The wonderful nurses that I work with in Shared Government help drive the conversation and point out things that may be embarrassing now for the higher-ups, but would be infinitely worse if allowed to continue. We have no problem pointing out when the emperor is naked.

And others do not.

It is not that they do not see, or do not care.

It is that they are tired. It is all they can do to work their 12s and go home. Only to rinse off, sleep, eat, and get up to do it all again.

I understand that they are tired.

And beat down.

And can only care during their working hours.

Because who knows what else they are responsible for outside the hospital. Spouses, children, and other responsibilities that drag on them. And for some people, the hours at work are a respite. And for some the hours at home are a respite. And still others are caught, suspended between the two rocks of home and work. And frankly they don’t have the time or the energy to get involved.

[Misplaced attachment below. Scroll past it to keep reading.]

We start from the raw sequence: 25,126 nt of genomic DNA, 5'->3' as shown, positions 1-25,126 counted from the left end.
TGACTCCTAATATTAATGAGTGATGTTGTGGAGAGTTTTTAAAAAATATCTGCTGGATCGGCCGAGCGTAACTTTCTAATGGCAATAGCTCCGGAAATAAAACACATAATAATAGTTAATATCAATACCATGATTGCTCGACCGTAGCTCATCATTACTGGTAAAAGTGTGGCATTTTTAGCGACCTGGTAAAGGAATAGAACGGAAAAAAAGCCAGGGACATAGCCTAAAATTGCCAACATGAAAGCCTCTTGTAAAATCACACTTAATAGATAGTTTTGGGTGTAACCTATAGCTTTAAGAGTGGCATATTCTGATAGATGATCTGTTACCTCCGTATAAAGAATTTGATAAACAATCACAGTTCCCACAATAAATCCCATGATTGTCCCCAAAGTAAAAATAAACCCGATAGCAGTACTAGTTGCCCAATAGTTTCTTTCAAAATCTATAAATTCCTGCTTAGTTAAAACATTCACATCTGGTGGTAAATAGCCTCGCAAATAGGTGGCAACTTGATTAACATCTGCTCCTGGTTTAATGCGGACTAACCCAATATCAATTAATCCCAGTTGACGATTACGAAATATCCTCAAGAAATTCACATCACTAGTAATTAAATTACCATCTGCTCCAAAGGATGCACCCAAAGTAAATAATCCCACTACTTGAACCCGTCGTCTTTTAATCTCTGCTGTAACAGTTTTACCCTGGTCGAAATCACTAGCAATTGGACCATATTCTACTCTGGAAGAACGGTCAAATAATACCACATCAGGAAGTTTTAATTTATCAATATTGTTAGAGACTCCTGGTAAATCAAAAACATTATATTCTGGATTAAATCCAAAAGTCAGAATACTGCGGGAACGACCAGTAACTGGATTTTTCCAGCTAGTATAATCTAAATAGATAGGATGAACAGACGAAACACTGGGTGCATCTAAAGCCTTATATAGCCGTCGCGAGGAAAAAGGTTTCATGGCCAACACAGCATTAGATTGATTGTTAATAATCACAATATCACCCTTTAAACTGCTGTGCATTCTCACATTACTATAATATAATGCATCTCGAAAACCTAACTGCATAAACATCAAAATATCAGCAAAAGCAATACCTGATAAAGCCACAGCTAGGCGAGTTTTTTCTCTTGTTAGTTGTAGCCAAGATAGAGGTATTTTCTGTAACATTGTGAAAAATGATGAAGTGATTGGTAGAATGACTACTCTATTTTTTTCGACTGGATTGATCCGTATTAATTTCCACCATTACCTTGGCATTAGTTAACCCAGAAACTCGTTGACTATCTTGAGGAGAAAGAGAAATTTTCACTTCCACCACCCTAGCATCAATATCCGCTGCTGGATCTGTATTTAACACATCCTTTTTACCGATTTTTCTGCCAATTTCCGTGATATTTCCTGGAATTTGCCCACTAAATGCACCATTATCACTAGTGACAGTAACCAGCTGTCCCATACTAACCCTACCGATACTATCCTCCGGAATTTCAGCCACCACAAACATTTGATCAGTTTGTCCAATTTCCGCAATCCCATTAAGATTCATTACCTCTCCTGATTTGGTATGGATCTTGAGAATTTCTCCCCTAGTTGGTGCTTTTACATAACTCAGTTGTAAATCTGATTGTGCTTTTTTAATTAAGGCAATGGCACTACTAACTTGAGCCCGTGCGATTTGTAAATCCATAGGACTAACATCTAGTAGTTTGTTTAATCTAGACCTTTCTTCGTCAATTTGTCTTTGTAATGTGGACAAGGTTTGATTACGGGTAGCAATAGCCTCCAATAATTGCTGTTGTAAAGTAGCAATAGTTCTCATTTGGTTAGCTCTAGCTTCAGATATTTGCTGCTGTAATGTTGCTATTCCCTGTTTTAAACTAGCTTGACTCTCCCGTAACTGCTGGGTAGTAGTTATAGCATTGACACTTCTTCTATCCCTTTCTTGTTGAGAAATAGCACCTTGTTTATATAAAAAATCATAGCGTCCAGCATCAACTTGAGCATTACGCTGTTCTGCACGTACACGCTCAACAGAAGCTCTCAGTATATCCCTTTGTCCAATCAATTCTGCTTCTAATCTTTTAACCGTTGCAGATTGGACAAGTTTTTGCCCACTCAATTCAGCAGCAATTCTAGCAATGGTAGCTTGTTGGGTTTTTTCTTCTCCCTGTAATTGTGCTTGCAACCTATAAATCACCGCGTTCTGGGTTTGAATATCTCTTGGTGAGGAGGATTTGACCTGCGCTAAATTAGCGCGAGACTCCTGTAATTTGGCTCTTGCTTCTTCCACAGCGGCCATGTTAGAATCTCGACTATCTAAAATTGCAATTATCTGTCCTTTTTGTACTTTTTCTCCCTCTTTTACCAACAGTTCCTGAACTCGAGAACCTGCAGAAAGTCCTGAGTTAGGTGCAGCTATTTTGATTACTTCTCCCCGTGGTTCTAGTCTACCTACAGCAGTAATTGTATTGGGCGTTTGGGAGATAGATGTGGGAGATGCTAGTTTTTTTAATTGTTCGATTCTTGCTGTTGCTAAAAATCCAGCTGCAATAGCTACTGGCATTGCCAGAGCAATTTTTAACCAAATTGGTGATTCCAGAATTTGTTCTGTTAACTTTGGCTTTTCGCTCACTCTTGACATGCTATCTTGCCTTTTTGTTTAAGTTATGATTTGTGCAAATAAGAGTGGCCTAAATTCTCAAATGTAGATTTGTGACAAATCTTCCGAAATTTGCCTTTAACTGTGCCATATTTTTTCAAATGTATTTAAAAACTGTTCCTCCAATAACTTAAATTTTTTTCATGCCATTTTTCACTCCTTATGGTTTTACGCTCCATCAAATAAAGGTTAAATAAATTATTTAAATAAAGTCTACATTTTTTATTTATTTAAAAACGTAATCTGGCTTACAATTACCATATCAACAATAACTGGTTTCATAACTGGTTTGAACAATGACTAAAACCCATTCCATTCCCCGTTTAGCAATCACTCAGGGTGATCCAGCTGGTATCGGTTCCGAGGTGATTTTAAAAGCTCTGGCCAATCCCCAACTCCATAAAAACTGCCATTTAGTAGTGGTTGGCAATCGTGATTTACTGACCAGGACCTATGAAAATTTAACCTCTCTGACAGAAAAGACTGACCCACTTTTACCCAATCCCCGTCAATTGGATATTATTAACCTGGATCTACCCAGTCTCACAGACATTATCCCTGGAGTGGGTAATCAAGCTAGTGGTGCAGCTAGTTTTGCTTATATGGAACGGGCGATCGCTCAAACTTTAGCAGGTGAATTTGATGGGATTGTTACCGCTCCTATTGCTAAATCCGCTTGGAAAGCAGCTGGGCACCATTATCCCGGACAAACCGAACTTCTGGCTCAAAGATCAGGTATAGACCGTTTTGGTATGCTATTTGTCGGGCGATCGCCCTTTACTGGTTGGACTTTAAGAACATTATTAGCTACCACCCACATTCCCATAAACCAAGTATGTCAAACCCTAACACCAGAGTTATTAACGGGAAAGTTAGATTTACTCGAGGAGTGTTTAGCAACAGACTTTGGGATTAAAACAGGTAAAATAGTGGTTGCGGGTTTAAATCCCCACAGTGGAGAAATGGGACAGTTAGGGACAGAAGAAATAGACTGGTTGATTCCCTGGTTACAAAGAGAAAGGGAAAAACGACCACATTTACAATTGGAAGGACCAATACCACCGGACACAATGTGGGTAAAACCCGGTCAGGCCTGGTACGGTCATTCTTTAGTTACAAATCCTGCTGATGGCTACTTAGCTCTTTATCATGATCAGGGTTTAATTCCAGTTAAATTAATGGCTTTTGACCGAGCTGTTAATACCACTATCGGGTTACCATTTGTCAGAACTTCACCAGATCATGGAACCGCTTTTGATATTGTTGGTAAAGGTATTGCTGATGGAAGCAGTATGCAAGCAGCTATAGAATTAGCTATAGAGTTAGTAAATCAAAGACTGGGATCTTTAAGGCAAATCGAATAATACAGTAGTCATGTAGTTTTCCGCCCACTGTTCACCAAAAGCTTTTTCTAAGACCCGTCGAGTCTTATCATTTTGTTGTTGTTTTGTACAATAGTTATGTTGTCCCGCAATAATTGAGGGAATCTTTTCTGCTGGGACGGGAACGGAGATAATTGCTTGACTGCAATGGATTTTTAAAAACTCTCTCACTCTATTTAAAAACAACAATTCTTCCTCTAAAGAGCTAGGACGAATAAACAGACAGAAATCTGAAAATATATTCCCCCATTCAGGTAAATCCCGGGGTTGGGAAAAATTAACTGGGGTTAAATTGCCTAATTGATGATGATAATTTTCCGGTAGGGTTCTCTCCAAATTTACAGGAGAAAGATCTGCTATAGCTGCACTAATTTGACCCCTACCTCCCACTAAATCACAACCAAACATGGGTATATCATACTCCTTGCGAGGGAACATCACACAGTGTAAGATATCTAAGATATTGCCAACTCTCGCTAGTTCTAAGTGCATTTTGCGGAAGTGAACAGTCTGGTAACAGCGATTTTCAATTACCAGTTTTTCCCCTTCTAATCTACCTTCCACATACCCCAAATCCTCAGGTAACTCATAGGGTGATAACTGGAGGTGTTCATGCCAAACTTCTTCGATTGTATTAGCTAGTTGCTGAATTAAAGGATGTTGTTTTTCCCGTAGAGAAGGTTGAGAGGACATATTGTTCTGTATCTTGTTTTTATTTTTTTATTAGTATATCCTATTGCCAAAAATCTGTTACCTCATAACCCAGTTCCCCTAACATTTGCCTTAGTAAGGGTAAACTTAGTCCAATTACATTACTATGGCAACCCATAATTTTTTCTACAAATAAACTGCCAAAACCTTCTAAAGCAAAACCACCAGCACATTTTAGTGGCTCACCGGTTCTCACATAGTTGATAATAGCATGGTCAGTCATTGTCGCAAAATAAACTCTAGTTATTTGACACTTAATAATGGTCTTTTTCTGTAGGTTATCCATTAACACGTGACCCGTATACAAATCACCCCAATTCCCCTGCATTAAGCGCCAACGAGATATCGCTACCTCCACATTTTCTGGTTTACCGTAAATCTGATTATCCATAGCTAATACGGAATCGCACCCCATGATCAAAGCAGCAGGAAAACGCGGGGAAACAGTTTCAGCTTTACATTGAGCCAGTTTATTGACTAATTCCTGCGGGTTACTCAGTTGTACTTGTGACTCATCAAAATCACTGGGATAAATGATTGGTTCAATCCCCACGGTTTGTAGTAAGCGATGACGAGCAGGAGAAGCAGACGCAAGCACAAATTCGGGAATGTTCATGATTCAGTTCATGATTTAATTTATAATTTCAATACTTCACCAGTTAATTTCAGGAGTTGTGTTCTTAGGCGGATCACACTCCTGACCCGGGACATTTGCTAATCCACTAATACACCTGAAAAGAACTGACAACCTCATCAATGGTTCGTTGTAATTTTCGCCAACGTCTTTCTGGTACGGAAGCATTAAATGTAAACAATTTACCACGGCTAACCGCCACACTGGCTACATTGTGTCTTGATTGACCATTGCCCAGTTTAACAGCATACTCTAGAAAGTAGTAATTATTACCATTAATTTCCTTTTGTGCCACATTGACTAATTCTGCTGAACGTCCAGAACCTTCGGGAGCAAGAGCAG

And that is okay. Others will take up the mantle.

However, I can’t help but wonder if the fact that I’ve been very involved, very engaged within the shared governance world has actually contributed to my not being burned out. Much. I’m not burned out much. Just a little toasty around the edges.

Can I propose engagement with your department, your hospital, or anything beyond the hospital as a bandaid and needed support to the burnout that every nurse I know is feeling?

It doesn’t take much.

Sometimes just a helping hand to others will do. .